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|The records reviewed are all original US releases, and have all, at
some time been played in one of my DJ sets at various venues. The values are always
subjective, but are normally based on either what Ive seen the record for sale at
recently, what Ive been offered for my copy, or what I paid for my copy.
Jimmy Ricks Oh What A Feeling Festival 703 Demo.
Walking pace at its most upbeat, this is probably the
slowest song ever played on the Northern Soul scene. Jimmy Ricks first recorded in the
Fifties and has several Doo-Wop releases to his name. This is almost Doo-Wop, but if
anything is too slow for that genre. Atmospheric and Soulful are probably the most
appropriate words to use to describe this track, and its a very difficult one to
play in a set, but pick the right venue, and the right moment to play it, and youll
have a full danceflorr. Current value in excess of £200.
Jimmy Gilford Nobody Loves Me Like My Baby Thelma 2282.
The first visit to the Motor City. It wont be the
last, I can assure you of that. This is another quirky Beat Ballad that really does take
some beating. At one time on the Northern Soul scene records like this were regarded as
much too slow, but now its a different scene, much to our benefit, and this is one
that can be played anywhere, although it has to be at the right point of the set. One of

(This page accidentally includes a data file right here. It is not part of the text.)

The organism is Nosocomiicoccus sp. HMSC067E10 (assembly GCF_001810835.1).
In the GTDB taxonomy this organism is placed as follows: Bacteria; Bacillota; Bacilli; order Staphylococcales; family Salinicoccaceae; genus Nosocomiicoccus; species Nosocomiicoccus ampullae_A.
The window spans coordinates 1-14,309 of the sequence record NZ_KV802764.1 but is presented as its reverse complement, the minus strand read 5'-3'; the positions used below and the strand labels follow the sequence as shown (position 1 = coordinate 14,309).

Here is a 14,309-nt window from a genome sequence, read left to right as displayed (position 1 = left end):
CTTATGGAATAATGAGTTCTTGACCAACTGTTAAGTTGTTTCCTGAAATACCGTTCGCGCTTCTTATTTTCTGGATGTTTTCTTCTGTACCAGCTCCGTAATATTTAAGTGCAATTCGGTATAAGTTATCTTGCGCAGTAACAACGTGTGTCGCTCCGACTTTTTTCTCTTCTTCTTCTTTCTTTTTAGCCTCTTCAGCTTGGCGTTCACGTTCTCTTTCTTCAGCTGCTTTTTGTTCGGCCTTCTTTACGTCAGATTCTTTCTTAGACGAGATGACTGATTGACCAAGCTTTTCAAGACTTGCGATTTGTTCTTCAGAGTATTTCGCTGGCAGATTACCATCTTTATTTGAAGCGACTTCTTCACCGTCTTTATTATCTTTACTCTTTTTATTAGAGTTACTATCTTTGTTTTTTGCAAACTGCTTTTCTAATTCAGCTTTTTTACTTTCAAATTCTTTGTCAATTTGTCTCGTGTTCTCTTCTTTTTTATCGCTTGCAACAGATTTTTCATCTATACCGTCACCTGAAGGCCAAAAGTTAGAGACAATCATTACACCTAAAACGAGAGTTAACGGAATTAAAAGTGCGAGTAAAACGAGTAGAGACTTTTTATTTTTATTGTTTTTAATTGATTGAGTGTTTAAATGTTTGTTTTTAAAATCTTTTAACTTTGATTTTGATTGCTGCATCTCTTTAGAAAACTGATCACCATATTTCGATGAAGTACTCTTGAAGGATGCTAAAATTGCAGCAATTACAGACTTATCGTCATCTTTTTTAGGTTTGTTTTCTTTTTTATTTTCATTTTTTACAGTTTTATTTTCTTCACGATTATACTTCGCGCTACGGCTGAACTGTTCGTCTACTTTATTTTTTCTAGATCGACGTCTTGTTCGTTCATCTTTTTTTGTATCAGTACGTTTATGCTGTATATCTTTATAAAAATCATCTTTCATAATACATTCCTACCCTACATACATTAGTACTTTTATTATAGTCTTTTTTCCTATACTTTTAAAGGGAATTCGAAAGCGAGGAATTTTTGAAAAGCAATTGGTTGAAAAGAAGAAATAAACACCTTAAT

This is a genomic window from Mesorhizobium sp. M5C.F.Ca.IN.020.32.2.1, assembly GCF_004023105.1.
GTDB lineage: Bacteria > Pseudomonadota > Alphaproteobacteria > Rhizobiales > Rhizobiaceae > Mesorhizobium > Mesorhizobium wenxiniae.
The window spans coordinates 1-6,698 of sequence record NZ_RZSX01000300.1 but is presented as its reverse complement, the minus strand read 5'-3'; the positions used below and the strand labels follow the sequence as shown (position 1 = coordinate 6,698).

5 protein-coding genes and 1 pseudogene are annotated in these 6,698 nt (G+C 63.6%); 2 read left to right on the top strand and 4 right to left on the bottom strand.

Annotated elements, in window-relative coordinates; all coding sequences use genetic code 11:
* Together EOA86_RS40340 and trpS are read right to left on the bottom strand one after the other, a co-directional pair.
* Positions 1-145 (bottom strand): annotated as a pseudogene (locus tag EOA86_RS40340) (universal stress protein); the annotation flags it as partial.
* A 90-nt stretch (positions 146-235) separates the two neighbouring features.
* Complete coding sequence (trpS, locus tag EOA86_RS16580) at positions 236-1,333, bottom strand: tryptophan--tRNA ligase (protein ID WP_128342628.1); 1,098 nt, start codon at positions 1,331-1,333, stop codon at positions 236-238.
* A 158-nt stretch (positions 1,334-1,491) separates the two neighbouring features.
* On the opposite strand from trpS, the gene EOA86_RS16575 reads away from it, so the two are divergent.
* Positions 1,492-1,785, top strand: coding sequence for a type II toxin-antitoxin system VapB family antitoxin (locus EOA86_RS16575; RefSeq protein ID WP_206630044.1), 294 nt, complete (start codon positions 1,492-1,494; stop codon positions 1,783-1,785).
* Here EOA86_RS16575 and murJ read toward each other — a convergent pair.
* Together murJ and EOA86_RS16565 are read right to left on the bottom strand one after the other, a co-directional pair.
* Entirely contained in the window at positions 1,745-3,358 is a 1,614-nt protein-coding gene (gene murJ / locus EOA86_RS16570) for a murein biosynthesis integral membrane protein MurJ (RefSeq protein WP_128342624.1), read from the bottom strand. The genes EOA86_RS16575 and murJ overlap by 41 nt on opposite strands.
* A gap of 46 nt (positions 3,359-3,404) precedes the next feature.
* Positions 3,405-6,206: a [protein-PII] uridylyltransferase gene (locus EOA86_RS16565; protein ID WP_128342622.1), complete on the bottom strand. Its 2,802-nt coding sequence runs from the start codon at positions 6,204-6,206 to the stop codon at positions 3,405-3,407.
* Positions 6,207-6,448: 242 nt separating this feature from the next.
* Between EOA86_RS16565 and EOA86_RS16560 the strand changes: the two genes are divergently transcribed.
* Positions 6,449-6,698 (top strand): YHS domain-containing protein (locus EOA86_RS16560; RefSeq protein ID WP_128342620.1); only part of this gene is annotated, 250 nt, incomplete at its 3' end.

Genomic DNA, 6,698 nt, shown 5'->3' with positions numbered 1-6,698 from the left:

the earlier releases on the signpost label this has remeained in demand as a
collectors record for many years. Current value in excess of £100.
Bud Harper Wherever You Were Peacock 1932.
Uptempo R & B from the Lone Star State of Texas. One of
many records from the Duke / Peacock stable that have made it big on the scene. As far as
Im aware Bud Harper nly had two releases on the label, both are good records but
this is the one which established itself at the Top Of The World allnighters at Stafford.
Co-written by Deadric Malone, which was one of the pseudonyms that label owner Don Robey
used to claim some of the royalties and publishing on many of the labels releases.
Current value in excess of £90.
Sherlock Holmes Standing At A Standstill Part III 101.
I know nothing about the label (although it looks like this
was the first release), or the artist. Even the writers credits are to Sherlock Holmes.
What I do now is that this is another piece of midtempo magic from the Stafford era. Quite
a rare record, and very hard to turn copies up, my copy came as a 40th Birthday
present from John Mills. Thanks again John. Current value in excess of £140.
Johnny Mae Mathews I Have No Choice Big Hit 105.
My all time favourite (This year). An awesome, atmospheric,
Soulful ender to end all enders. Unless someone else has already played it youll
always find me playing this as the last record in my set. Detroit through and through,
Johnny Mae had involvement with so many artists in the early years of Soul music that
its nice to see her getting a little belated recognition from the UK Soul scene.
Current value in excess of £500.